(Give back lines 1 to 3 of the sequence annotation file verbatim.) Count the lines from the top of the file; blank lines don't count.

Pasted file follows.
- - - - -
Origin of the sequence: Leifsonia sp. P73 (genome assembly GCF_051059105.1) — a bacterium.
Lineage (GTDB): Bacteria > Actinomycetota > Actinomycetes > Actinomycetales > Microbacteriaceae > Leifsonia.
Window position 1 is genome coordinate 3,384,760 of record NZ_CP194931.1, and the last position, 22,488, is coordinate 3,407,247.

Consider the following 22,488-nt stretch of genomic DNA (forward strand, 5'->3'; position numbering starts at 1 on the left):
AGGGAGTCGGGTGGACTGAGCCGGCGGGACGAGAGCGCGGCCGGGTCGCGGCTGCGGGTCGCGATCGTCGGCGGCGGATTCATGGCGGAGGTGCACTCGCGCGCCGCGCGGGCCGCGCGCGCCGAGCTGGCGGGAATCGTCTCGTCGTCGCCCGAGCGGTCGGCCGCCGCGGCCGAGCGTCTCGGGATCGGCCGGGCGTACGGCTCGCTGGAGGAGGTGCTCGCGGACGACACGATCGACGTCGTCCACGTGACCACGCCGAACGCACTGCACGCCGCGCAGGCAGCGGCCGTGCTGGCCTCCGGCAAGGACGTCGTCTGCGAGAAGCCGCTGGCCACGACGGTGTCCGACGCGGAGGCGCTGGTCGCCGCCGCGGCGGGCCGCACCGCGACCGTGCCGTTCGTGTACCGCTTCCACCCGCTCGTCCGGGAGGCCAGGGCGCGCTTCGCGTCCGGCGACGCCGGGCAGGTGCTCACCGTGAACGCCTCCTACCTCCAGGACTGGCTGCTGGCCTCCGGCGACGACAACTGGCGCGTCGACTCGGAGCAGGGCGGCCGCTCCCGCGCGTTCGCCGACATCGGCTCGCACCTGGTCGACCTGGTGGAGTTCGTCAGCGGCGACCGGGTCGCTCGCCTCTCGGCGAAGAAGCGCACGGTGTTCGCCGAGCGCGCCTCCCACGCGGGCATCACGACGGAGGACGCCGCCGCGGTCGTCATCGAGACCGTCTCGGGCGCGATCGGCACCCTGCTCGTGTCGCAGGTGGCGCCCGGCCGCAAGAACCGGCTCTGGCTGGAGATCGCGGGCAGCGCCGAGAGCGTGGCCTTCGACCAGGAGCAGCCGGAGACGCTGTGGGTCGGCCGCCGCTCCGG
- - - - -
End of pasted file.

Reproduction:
Origin of the sequence: Leifsonia sp. P73 (genome assembly GCF_051059105.1) — a bacterium.
Lineage (GTDB): Bacteria > Actinomycetota > Actinomycetes > Actinomycetales > Microbacteriaceae > Leifsonia.
Window position 1 is genome coordinate 3,384,760 of record NZ_CP194931.1, and the last position, 22,488, is coordinate 3,407,247.